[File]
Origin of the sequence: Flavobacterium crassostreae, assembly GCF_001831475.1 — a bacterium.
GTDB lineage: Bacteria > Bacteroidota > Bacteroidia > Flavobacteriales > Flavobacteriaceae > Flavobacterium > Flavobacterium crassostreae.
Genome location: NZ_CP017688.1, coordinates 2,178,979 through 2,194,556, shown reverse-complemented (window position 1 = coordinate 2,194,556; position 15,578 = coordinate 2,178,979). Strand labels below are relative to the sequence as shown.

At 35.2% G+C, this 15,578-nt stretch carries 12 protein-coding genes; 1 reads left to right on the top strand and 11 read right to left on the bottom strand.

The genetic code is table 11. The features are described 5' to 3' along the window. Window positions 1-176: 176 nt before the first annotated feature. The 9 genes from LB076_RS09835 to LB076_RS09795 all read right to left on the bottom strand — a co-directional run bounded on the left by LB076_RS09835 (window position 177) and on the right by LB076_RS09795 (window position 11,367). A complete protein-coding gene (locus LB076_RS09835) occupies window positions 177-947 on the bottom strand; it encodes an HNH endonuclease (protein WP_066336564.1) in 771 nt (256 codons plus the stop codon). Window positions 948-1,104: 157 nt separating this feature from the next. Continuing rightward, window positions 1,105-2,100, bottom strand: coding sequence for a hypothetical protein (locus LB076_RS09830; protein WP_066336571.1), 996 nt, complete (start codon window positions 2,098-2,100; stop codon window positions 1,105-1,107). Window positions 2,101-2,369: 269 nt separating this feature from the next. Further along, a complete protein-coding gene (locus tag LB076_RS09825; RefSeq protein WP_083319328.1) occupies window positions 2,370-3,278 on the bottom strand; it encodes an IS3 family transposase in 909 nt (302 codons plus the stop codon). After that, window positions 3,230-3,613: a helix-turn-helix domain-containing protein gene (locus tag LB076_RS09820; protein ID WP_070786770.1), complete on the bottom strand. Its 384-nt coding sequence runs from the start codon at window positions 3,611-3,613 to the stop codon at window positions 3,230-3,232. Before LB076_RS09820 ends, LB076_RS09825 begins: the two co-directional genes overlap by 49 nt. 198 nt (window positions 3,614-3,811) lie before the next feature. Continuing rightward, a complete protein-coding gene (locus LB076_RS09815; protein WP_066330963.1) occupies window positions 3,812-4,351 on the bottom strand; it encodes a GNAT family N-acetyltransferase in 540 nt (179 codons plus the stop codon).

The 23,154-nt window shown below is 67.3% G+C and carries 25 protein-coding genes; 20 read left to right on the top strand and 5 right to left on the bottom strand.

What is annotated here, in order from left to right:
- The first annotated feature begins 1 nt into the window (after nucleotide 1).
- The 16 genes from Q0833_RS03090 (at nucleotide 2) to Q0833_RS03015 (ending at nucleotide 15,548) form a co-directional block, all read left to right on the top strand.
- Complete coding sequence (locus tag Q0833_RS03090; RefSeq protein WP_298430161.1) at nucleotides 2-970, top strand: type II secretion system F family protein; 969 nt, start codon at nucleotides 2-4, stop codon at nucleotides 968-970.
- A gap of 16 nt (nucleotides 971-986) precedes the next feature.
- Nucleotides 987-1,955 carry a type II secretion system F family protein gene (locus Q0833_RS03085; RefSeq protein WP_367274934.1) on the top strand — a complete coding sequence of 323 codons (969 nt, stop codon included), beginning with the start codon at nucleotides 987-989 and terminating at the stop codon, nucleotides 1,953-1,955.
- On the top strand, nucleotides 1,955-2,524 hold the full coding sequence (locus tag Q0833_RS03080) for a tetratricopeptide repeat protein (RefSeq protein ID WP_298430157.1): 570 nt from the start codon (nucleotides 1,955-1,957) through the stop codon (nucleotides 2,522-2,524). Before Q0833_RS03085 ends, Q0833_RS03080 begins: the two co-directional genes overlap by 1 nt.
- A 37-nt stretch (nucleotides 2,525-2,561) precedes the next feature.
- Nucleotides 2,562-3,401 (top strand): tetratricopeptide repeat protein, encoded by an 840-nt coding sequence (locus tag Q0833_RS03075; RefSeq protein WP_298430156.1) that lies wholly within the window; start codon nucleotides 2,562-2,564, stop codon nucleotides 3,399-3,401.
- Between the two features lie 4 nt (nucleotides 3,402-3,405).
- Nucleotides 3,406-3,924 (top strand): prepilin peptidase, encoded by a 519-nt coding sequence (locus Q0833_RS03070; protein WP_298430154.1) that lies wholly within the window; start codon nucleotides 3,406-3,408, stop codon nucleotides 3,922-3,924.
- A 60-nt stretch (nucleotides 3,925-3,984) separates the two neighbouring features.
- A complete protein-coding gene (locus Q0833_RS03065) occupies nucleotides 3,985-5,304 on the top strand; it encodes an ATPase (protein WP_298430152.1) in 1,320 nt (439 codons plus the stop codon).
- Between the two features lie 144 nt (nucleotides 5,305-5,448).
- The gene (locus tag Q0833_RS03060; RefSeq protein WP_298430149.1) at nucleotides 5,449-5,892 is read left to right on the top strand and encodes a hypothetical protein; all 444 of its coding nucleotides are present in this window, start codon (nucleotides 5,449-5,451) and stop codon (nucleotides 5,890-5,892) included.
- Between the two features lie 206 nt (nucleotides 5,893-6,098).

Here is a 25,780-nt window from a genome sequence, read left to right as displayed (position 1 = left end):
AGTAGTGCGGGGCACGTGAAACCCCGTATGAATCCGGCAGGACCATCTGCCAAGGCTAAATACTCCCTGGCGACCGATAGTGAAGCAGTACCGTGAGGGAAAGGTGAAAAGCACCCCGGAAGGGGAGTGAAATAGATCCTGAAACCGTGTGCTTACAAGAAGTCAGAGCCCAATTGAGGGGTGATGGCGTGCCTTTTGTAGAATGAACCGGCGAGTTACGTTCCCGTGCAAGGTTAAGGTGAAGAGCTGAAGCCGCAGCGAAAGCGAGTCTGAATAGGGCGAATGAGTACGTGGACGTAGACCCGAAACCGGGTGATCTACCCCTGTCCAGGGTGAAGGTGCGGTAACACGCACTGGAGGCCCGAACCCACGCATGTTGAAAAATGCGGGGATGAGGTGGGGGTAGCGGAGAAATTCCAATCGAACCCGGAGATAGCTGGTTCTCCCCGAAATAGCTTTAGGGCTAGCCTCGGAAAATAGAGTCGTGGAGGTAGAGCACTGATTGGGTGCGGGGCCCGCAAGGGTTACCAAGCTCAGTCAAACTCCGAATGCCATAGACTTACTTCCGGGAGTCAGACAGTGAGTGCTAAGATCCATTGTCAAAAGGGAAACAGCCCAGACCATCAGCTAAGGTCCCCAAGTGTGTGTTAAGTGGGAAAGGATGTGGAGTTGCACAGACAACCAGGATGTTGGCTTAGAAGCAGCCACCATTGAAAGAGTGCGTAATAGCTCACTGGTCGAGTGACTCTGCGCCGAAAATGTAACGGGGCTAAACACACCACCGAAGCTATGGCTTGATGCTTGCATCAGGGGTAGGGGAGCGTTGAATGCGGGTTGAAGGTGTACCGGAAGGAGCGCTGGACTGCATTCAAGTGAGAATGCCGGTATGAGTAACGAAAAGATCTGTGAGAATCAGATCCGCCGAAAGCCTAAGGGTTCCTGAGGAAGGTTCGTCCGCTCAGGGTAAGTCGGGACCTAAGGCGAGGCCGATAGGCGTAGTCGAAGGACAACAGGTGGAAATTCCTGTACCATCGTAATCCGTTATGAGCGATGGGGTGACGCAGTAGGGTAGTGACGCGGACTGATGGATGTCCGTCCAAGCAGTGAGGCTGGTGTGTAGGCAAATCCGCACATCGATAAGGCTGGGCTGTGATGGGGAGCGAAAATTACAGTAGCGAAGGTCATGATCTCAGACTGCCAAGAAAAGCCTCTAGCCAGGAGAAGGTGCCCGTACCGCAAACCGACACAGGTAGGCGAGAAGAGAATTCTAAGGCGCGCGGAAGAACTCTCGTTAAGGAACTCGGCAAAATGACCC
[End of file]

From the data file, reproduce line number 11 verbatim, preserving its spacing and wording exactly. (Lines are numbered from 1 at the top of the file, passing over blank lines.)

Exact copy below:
- A gap of 16 nt (nucleotides 971-986) precedes the next feature.